"BOY! Read this."
His vengeance against the gods of Olympus
far behind him, Kratos now lives as a man in the lands of Norse Gods and monsters. It is in this harsh, unforgiving world that he must fight to survive... and teach his son to do the same.
There's nothing more annoying than a company releasing a figure, then re-releaing that same figure in a two-pack with another character you wanted. [I'll see you and raise you "that exact same thing, but it's also a rare store exclusive --ed.] In this case, we already had NECA's God of War 4 Kratos by himself - "Dad of Boy" with no BOY to go with him. Then came a set that featured a nearly identical Kratos, paired with the Atreus everyone desired from the start. Clearly that's going to be a winner, but is Dad and BOY worth it if you already had Dad? Let's learn!
Well, for one thing, this Kratos has more than one expression. The figure still comes with the same staid face as before, but there's an alternate head in the package, too: one with the mouth open in a mighty yell. The eyebrows aren't as strongly knitted as you might expect, so he looks more "upset" than "furious," but it's still a good thing for a Kratos to come with.
Most of the body is the same, and the few changes that have been made are kind of spoilers for the game? Is that why we've waited so long to review him? No, I'm just bad at this. To begin with, the bracers
he wears now have the chains for the Blades of Chaos wrapped around them. Yep, that's what we were referring to near the end of the last review, the "other accessories" that wouldn't have been accurate to include yet. You're a while into the game before he sadly has to return to his old weapons, so including them with that figure would have given things away too soon.
Additionally, the horn that was hanging from his belt has been replaced with the severed head of Mimir, making this technically a three-pack instead of a two-pack. Mimir, "the smartest man alive," was not smart enough to avoid spending a century imprisoned in an indestructible tree on Midgaard's highest peak. Kratos and BOY needed Mimir's help, and Mimir wanted to be free of the tree, so out came the axe and off came the head!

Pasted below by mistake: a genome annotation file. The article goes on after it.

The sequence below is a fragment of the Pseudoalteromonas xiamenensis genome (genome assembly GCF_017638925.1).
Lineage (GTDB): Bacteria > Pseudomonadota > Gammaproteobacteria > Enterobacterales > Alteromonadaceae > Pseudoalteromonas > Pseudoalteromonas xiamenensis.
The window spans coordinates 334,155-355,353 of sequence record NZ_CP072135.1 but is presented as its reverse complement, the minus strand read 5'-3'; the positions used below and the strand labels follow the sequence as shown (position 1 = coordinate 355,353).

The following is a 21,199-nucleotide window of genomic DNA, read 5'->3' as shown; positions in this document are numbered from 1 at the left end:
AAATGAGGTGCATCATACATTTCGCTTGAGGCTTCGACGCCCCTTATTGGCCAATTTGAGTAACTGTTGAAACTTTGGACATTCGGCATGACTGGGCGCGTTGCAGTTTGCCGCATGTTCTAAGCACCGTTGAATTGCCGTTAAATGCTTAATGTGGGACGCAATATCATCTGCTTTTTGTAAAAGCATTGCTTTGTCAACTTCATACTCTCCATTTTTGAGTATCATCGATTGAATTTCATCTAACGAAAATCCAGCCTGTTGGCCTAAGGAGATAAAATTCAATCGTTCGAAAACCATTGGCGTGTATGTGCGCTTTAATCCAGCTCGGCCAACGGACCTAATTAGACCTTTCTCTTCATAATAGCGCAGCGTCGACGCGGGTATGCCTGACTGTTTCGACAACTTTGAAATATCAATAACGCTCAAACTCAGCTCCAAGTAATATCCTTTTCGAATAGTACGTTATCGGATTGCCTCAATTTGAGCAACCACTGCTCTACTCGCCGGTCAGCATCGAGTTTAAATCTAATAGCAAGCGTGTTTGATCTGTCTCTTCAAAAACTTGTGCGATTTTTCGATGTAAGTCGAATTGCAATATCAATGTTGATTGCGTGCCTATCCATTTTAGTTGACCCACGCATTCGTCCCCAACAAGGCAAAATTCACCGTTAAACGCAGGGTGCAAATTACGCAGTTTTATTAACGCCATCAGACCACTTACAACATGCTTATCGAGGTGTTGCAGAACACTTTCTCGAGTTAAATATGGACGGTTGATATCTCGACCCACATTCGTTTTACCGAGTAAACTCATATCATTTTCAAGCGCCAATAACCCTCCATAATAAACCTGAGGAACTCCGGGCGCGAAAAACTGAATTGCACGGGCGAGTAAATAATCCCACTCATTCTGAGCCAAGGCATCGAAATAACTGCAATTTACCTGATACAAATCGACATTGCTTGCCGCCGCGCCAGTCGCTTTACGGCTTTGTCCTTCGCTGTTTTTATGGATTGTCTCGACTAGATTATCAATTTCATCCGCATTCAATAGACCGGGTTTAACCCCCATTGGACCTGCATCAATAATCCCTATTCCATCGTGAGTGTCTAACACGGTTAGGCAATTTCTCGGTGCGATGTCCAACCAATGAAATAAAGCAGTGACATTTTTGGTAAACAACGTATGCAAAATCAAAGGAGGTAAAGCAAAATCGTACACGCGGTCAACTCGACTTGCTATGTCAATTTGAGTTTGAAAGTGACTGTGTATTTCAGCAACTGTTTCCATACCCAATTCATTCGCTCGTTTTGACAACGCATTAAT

Mimir's head may be permanently attached to Kratos' belt, but it's also fully detailed. This isn't some flat half-head, but the complete thing.
He's molded with his long grey beard and short golden horns, and his right eye is painted golden to show that it's actually a Bifrost crystal - his left is missing. There are runes inked on his scalp. NECA has chosen not to sculpt the stump of his neck in a realistic manner, but the fact they included him at all is awesome. You may think it's odd that a Norse god wiuld have a Scottish accent, but if you let him talk long enough, you'll eventually learn that, like Kratos, he originated somewhere else and just eventually made his way north. If you pay attention (and know your Shakespeare) you'll even learn specifically who he used to be.
The last Kratos had some paint issues, but they show improvement here: namely, the pins in his elbow joints now match the color around them, rather than being unpainted tan plastic. The red stripe that spirals around his body is a little blurry at the edges, but I was never really clear on how perfectly crisp that was supposed to be, anyway.
Since the body is the same, the articulation is, too: balljointed head, swivel/hinge shoulders, double-hinged elbows, balljointed waist, swivel/hinge/swivel wrists,